Indications

Hypertension: Prazosin is indicated in the treatment of all grades of essential (primary) hypertension and of all grades of secondary hypertension of variec etiology. It can be used as the initial and sole agent or it may be employed in a treatment program in combination with a diuretic and/or other antihypertensive drugs as needed for proper patient response. Renal blood flow and glomerular filtration rate are not impaired by long-term oral administration and thus Prazosin can be used with safety in hypertensive patients with impaired renal function.

Left Ventricular Failure: Prazosin is indicated in the treatment of left ventricular failure. Prazosin may be added to the therapeutic regimen in those patients who have not shown a satisfactory response or who have become refractory to conventional therapy with diuretics, with or without cardiac glycosides.

Raynaud's Phenomenon And Raynaud's Disease: Prazosin indicated in the treatment of Raynaud's phenomenon and Raynaud's disease.

Benign Prostatic Hyperplasia: Prazosin is indicated as an adjunct in the symptomatic treatment of urinary obstruction caused by benign prostatic hyperplasia. It is also of value in patients awaiting prostatic surgery.

Pharmacology

Prazosin causes a decrease in total peripheral vascular resistance through selective inhibition of postsynaptic alpha-1-adrenoreceptors in vascular smooth muscle. In hypertensive patients, blood pressure is lowered in both the supine and standing positions; this effect is more pronounced on the diastolic blood pressure. Rebound elevation of blood pressure does not occur following abrupt cessation of Prazosin therapy.

The therapeutic efficacy of Prazosin in patients with congestive heart failure is ascribed to a reduction in left ventricular filling pressure, reduction in cardiac impedance and an augmentation of cardiac output. The use of Prazosin in congestive heart failure does not provoke a reflex tachycardia and blood pressure reduction is minimal in normotensive patients. Prazosin reduce the severity of the signs, symptoms, frequency and duration of attacks, in patients with Raynaud's disease. In low dosage, antagonism of alpha-1-receptors on prostatic and urethral smooth muscle has been shown to improve the urinary pressure profile in men and to improve symptoms of benign prostatic hyperplasia. Clinical studies have shown that Prazosin therapy is not associated with adverse changes in the serum lipid profile.

Dosage & Administration

Prazosin Tablet: There is evidence that toleration is best when therapy is initiated with a low starting dose. During the first week, the dosage of Prazosin should be adjusted according to the patient's individual toleration. Thereafter the daily dosage is to be adjusted on the basis of the patient's response. The response is usually seen within one to 14 days if it is to occur at any particular dose. When a response is seen, therapy should be continued at that dosage until the degree of response has reached optimum before the next dose increment is added.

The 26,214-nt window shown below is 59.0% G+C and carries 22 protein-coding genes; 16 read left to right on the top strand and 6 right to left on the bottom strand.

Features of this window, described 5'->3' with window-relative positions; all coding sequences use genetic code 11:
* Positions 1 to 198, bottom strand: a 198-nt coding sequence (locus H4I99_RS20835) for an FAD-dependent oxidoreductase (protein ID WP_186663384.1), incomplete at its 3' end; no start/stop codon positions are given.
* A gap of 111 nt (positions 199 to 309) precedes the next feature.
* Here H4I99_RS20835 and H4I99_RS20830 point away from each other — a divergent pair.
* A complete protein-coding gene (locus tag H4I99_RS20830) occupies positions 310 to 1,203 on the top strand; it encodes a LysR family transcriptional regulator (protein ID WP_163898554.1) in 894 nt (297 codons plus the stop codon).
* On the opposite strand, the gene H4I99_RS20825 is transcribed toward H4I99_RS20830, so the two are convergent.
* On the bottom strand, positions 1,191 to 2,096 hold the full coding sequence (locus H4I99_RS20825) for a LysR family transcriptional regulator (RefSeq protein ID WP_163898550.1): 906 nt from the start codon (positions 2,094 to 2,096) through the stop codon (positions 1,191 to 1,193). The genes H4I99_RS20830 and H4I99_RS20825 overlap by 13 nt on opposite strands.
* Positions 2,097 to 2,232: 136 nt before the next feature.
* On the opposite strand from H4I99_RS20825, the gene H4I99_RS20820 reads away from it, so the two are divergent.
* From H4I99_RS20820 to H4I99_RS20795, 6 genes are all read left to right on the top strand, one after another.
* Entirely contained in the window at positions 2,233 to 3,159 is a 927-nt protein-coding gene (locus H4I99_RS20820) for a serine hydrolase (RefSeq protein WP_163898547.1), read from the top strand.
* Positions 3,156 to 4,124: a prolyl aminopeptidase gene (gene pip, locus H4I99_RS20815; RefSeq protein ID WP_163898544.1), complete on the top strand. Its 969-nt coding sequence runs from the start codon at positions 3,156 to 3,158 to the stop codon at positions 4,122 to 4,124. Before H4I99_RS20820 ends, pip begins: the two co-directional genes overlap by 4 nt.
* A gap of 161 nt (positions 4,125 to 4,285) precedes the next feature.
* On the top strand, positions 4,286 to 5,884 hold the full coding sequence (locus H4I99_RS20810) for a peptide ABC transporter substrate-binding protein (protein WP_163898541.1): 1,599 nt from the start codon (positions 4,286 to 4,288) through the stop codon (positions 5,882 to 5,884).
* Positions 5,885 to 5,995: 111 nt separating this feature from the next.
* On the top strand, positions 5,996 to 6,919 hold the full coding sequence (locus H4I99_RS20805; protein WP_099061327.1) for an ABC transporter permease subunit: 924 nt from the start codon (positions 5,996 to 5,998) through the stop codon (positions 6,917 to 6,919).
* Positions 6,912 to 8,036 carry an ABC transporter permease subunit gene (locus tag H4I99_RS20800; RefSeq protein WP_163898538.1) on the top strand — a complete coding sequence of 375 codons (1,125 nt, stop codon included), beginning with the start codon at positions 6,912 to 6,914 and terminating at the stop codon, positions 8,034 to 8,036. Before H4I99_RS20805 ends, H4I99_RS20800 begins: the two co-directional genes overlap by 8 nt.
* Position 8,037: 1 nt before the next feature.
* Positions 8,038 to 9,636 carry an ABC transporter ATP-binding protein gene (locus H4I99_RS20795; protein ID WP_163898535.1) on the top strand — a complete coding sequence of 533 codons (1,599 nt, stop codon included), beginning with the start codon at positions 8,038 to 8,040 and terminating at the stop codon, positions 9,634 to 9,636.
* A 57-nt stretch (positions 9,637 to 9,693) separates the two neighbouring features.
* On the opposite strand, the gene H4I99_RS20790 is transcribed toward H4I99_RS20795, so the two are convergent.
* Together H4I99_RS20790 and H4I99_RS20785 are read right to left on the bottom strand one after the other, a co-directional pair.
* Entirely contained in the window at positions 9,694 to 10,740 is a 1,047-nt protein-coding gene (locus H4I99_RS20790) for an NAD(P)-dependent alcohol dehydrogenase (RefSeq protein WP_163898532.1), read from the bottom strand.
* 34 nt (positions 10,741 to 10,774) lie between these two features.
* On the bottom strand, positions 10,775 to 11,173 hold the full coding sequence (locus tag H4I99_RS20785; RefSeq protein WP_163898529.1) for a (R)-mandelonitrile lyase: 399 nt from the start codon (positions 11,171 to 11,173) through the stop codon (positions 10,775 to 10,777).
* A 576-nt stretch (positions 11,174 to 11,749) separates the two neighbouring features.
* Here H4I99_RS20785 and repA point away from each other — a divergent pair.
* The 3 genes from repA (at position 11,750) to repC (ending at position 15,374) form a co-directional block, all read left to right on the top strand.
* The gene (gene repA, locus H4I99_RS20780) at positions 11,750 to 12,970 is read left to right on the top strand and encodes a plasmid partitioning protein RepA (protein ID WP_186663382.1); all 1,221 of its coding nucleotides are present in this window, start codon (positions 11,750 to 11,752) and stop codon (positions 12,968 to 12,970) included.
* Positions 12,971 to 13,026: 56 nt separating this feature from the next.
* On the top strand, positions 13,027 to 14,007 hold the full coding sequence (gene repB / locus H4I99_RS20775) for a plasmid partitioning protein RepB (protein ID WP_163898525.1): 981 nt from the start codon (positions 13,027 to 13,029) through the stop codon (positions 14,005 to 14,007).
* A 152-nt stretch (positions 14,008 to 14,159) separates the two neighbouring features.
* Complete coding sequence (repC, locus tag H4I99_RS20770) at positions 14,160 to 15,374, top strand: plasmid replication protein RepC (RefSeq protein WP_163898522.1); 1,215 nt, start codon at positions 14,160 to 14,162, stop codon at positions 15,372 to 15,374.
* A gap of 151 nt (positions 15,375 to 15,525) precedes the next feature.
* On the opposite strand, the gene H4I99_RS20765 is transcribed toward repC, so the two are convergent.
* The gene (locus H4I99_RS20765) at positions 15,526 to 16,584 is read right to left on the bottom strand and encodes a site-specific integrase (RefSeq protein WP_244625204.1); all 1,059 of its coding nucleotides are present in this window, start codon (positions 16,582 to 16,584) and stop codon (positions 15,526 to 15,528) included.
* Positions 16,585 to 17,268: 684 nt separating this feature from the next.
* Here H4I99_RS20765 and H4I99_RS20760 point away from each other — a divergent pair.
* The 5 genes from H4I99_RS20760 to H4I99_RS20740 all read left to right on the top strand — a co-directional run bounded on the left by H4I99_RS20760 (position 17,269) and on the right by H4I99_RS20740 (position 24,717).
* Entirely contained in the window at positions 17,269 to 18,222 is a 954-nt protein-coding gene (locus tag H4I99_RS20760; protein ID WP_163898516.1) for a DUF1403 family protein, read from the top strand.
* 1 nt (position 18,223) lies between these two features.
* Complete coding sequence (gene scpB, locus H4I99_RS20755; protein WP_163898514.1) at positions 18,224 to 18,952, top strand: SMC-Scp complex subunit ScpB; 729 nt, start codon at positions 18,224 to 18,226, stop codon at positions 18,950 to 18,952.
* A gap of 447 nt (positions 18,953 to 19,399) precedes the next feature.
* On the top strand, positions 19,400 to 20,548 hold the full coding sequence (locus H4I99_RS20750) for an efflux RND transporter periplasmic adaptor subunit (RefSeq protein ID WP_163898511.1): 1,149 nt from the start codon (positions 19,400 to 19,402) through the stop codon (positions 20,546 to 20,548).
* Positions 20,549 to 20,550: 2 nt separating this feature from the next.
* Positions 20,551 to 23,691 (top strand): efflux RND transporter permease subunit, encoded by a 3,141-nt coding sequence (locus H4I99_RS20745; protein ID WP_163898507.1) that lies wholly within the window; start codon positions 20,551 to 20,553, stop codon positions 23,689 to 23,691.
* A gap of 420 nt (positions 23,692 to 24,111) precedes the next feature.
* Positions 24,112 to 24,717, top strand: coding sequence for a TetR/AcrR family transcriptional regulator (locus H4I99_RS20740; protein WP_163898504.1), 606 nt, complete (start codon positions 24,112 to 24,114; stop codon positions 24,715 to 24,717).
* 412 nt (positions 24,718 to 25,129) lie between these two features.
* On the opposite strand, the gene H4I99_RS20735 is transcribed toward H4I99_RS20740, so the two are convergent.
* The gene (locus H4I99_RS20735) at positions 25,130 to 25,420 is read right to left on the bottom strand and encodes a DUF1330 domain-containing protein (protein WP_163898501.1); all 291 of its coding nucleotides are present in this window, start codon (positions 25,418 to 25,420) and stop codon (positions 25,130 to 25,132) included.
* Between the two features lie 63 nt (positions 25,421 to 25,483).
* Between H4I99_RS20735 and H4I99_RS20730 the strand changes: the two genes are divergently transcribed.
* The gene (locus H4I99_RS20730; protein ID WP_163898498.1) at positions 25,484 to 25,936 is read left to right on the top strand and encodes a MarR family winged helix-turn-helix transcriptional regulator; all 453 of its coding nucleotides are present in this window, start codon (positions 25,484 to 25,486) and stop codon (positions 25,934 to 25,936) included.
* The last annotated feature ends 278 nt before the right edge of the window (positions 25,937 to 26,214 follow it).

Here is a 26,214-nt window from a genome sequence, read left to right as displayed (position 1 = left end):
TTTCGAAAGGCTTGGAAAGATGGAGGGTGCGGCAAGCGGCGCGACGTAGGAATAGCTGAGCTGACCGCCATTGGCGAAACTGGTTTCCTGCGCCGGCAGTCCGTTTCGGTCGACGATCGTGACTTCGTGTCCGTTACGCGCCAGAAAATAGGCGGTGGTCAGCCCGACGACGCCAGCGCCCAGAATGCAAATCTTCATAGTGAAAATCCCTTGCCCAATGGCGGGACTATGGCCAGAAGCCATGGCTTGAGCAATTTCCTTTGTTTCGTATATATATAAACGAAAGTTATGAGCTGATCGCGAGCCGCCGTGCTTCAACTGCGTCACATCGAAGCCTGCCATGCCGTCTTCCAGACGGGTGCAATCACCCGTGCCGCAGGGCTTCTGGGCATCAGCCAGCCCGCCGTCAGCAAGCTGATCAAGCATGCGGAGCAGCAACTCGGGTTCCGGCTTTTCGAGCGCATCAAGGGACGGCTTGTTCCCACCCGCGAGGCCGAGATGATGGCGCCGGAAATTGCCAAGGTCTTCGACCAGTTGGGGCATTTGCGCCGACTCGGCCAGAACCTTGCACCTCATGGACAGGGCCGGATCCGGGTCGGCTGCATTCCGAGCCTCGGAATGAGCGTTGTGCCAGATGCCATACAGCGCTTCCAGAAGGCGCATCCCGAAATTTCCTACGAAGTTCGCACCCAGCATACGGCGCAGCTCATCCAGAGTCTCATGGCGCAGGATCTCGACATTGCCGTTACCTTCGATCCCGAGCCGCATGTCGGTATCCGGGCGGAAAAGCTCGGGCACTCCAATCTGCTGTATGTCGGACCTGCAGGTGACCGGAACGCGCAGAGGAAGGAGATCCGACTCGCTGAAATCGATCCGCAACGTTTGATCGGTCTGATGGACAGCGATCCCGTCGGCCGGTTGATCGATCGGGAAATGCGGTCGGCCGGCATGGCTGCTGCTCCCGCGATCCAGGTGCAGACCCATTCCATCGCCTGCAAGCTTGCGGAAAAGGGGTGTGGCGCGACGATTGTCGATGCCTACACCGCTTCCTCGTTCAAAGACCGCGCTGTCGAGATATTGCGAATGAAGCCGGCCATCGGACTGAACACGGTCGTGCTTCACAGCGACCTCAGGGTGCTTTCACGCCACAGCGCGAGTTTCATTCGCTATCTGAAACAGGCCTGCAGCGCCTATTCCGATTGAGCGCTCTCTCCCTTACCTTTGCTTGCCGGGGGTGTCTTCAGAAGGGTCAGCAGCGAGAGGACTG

• Hypertension: For maximum benefit, small increases should be continued until the desired effect is achieved or a total daily dosage of 20 mg is reached. A diuretic or adrenergic beta-blocking agent may be added to enhance efficacy. The maintenance dosage of Prazosin may be given as a twice or three times daily regimen.
  • Patients Receiving No Antihypertensive Therapy. It is recommended that therapy be initiated with 0.5 mg given in the evening at bedtime then 0.5 mg b.i.d. or t.i.d for three to seven days. Unless poor toleration suggests the patient is unusually sensitive, this dosage should be increased to 1 mg given b.i.d. or t.i.d. for a further three to seven days. Thereafter, as determined by the patient's response to the blood pressure lowering effect, the dosage should be increased gradually to a total daily dosage of 20 mg given in divided doses.
  • Patients Receiving Diuretic Therapy With inadequate Control of Blood Pressure. The diuretic should be reduced to a maintenance dosage level for the particular agent and Prazosin initiated with 0.5 mg h.s then proceeding to 0.5 mg b.i.d or t.i.d. After the initial period of observation, the dosage of Prazosin should be gradually increased as determined by the patient's response.
  • Patients Receiving Other Antihypertensives But With Inadequate Control. Because some additive effect is anticipated, the other agent dosage level (e.g. beta-adrenergic blocking agents, methyldopa. reserpine, lsnidine etc.) should be reduced and Prazosin initiated at 0.5 mg h.s. then proceeding to 0.5 mg b.i.d, or t.i.d. Subsequent dosage increase should be made depending upon the patient's response. There is evidence that adding Prazosin to beta-adrenergic blocking agents, calcium antagonists or ACE inhibitors may bring about a substantial reduction in blood pressure. Thus, to low initial dosage regimen is strong, recommended.
  • Patients With Moderate to Severe Grades of Renal Impairment Evidence to date shows that Prazosin does not further compromise renal function when used in patients with renal impairment. Because some patients in this category have responded to small doses of Prazosin , it is recommended that therapy be initiated at 0.5 mg daily and that dosage increases be instituted cautiously.